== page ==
While both students and teachers struggle with virtual schooling, others argue that the rise of virtual school has created accessibility. When not using a camera, teachers cannot form any biases or opinions on a student based on their appearance, mannerisms, or surrounding personal items that could reveal personal identities. 

“I do think that [not using a camera] can help avoid bias and discrimination. In my room, I have multiple flags relating to my sexuality. I can [display these flags] in my room because that’s my personal space, but I may not be comfortable with everyone focusing on that aspect of me [during class],” said Mayer. “I do think it can help because you never really know what opinions anyone has or if someone, even a teacher, could be discriminatory in some way.”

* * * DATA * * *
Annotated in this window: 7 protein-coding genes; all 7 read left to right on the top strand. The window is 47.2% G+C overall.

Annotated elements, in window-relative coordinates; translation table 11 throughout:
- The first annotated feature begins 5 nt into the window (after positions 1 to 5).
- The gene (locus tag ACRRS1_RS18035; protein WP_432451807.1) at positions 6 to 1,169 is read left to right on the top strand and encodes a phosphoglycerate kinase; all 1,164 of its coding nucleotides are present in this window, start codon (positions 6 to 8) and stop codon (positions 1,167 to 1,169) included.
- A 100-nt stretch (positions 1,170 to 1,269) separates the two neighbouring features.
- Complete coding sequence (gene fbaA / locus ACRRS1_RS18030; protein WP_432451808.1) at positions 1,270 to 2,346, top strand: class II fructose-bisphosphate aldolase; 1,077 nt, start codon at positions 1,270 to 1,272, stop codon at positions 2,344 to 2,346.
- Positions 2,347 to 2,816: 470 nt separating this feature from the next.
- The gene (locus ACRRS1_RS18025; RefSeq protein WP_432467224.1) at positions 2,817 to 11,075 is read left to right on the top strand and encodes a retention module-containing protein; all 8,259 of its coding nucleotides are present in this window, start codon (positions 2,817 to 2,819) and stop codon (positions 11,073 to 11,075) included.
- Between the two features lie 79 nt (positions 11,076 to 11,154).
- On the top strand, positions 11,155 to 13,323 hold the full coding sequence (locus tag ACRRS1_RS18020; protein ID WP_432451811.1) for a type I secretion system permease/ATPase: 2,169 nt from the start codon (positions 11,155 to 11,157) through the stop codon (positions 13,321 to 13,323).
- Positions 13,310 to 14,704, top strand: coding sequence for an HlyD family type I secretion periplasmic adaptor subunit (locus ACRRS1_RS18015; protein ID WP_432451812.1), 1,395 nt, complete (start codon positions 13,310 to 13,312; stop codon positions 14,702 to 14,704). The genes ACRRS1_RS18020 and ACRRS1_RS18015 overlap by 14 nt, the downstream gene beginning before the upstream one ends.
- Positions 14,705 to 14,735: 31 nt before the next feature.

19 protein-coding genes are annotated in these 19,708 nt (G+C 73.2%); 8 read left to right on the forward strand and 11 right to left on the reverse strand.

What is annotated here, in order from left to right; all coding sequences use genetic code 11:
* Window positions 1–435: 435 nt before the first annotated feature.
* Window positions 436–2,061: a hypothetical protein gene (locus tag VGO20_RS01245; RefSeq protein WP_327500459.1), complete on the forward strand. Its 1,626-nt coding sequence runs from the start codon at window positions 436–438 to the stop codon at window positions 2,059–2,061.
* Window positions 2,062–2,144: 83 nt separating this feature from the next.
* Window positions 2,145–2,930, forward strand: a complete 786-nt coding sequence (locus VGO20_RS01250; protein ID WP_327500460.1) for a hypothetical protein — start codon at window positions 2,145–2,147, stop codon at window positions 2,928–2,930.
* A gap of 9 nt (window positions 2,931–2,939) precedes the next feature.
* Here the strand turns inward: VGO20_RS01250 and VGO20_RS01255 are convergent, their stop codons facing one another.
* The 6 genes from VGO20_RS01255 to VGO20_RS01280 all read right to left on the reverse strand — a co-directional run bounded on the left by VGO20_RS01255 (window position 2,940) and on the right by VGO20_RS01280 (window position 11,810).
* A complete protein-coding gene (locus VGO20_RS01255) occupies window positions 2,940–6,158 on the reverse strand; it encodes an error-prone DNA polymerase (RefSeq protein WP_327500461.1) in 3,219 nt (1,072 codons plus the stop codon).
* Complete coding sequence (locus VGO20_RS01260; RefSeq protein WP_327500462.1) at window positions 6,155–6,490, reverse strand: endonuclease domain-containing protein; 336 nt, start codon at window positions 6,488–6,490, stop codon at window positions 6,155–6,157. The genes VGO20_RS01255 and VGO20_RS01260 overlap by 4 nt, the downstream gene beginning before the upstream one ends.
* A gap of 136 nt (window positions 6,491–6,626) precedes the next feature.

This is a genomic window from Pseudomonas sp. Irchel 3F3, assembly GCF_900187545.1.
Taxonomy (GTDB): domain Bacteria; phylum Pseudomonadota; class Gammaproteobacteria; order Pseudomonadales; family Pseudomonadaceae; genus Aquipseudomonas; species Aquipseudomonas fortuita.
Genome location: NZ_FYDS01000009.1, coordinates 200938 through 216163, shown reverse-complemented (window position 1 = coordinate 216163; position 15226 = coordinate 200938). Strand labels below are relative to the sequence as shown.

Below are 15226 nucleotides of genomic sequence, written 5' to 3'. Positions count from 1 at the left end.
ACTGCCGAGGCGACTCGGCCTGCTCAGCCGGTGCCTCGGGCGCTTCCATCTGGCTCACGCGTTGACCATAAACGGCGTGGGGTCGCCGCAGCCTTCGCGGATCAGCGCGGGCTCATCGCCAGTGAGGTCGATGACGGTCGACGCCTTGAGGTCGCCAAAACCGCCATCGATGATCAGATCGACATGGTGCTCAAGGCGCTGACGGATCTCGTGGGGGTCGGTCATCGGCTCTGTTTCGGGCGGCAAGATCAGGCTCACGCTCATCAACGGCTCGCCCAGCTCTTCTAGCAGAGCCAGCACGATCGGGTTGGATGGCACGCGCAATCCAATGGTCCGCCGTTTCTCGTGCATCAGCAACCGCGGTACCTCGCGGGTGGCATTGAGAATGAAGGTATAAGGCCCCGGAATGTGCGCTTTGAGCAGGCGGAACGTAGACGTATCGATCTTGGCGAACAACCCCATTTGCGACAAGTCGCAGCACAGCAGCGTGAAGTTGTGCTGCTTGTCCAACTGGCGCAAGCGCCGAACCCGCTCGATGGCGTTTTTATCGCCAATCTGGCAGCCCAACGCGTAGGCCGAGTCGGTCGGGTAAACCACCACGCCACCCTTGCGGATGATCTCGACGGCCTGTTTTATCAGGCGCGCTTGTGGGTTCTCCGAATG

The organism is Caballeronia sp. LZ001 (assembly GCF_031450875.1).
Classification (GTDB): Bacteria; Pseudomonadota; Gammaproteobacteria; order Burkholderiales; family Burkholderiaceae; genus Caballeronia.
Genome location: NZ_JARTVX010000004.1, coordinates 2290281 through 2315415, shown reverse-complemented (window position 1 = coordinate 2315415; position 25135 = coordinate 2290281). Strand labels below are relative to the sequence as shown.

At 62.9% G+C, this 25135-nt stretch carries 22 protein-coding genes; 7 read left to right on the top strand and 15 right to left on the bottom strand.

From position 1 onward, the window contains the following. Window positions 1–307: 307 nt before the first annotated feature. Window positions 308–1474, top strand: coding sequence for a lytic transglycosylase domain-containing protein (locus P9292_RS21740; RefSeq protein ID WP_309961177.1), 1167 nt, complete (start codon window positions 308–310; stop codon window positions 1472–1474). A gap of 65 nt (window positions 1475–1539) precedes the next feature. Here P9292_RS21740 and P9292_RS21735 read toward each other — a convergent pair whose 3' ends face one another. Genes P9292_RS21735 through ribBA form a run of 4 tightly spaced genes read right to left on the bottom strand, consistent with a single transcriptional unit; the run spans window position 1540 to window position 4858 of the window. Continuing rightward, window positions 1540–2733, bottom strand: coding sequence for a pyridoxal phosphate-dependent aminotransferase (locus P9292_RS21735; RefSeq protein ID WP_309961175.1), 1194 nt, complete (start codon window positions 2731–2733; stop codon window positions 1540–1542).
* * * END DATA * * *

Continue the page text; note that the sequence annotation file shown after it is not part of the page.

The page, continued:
Chamblee is not alone in its online struggles. Much of the country is either in hybrid or online classes. This leaves many unprepared and nervous about the future of online schooling.

“All of the teachers want to teach. We want to be here, and none of us signed up to be an online teacher. None of us have that kind of certificate. None of us have taken classes for it. So we’re all really just hoping for the best, doing our best. There’s a lot of feelings of anxiety and insecurity that comes along with that,” said Welser. “It’s kind of like being a first-year teacher all over again in a whole new world, and now it’s a world where you’re speaking into the void.”